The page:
Transportation Drives Growth
Terrific article by Christopher Leinberger in this month’s Atlantic. It’s about the increased consumer demand – in both cities and suburbs – for walkable neighborhoods linked by train. The article and his book the Option of Urbanism are worth reading.
Leinberger is best in describing the changing patterns of consumer demand for housing and neighborhoods. As he would describe it from driveable suburbanism to walkable urbanism. He cites data that housing prices have fallen far more in outlying areas than near central cities in the current downturn. And that change in demand is likely to continue, probably accelerate.
He makes the case that rail transit is what makes these neighborhoods work. As he writes: Urban spaces of the kind that people want today feature mixed-use zoning and lots of stores and parks within walking distance. But most of all, they feature good public-transit options—usually rail lines.
Rail transit is a key ingredient to creating the kind of walkable neighborhoods consumers are demanding. And it’s those neighborhoods that are key to retaining and attracting talent that increasingly is the asset that matters most in growing a knowledge-based economy. In the article Leinberger has some interesting out-of the-box ideas on providing incentives to developers to pay for rail transit. Worth thinking about.
But so is a change in state transportation policy. Away from either letting our transportation system crumble (our current path) or more and more funding for new roads (the current proposals) and towards transit along with walking and biking. With an emphasis on rail. Hard to imagine our regrowing a prosperous Michigan without these kind of public investments.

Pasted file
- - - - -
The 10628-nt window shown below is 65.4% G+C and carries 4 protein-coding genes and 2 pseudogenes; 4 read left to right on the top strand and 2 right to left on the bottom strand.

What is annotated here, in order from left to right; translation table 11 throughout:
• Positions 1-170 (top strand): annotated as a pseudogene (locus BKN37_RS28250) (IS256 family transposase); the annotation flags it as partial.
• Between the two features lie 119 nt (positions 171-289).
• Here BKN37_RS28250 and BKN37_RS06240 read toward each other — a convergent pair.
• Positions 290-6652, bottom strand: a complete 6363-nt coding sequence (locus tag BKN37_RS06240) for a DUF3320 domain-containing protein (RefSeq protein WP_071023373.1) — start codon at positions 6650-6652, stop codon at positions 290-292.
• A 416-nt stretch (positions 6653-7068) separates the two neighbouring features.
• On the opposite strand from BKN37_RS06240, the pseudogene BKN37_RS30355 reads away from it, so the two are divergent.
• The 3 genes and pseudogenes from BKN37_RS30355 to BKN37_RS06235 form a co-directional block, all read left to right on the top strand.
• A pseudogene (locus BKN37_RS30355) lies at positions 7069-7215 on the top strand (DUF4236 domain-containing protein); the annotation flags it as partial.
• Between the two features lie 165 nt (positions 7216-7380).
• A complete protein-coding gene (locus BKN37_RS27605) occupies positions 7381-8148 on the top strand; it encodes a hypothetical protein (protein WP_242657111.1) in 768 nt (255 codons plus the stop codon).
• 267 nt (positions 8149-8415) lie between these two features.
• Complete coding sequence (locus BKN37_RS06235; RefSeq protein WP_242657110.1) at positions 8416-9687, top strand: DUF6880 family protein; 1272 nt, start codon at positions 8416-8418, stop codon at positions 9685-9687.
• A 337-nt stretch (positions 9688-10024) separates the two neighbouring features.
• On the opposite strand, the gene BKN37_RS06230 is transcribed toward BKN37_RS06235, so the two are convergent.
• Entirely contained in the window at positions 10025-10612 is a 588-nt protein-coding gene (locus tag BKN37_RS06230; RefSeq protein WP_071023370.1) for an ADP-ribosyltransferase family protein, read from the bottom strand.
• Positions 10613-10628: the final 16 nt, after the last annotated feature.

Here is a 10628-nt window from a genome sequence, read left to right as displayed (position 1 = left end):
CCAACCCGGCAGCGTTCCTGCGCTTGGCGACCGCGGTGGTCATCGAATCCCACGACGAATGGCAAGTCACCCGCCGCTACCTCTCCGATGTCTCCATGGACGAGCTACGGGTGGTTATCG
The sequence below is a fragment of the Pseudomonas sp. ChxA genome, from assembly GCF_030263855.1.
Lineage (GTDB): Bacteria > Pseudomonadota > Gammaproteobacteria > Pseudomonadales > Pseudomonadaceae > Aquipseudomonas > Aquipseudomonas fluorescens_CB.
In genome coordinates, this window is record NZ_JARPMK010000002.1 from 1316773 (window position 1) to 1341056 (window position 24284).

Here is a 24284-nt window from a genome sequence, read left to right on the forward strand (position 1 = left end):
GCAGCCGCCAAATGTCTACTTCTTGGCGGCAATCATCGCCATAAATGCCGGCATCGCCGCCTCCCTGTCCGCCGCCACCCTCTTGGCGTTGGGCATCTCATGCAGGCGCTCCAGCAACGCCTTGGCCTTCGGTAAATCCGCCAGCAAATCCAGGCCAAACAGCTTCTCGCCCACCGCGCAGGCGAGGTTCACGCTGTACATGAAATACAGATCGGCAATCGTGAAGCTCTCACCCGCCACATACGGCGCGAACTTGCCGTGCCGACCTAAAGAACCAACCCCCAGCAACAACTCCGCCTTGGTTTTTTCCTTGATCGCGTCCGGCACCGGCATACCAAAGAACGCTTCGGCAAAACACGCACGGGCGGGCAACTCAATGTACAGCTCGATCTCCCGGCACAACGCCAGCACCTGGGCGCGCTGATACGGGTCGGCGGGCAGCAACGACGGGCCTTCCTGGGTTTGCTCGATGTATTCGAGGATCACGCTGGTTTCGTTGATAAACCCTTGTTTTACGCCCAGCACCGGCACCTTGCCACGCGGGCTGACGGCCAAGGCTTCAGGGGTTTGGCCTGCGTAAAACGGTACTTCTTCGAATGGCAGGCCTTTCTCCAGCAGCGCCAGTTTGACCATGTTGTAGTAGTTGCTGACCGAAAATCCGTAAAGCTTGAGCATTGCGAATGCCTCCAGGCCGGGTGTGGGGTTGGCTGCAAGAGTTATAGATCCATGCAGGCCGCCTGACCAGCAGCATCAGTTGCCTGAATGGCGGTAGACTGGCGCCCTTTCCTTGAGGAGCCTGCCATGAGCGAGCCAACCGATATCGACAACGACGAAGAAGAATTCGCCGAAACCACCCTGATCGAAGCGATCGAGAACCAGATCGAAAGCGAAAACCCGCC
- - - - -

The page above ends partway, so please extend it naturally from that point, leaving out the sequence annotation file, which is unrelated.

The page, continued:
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I’m new to this site and haven’t yet read all the entries. This one interested me as I just wrote a policy opinion on the subject for an application to the Michigan Political Leadership Program. My search was for information on how cities developed in Michigan versus that of the Villages and Townships. While it has been argued many times before, it seems to come up whenever a city tries to annex or take over a Township. In my city, we are considering going the other way even though it has never been done in Michigan. The article on transportation brings up the often used discussion of improving our cities but other than providing rail transit, does not say much about why we still have a departure from the city to go live in the suburbs or beyond. The rail transportation that does exist is seldom used even along such well travelled corridors as Woodward from Detroit to Pontiac and beyond. This is a topic that needs to be explored further at a local, regional and state level.
Thanks for finding the site and commenting. A couple of suggested readings. The first is the Andy Basile letter I wrote about in my most recent post. And then there are reports on Young Talent in the Great Lakes and the New Agenda for a New Michigan which is our big picture take on the Michigan economy. Look under reports on our home page. All three make the case that vibrant central cities are essential to returning Michigan to prosperity.
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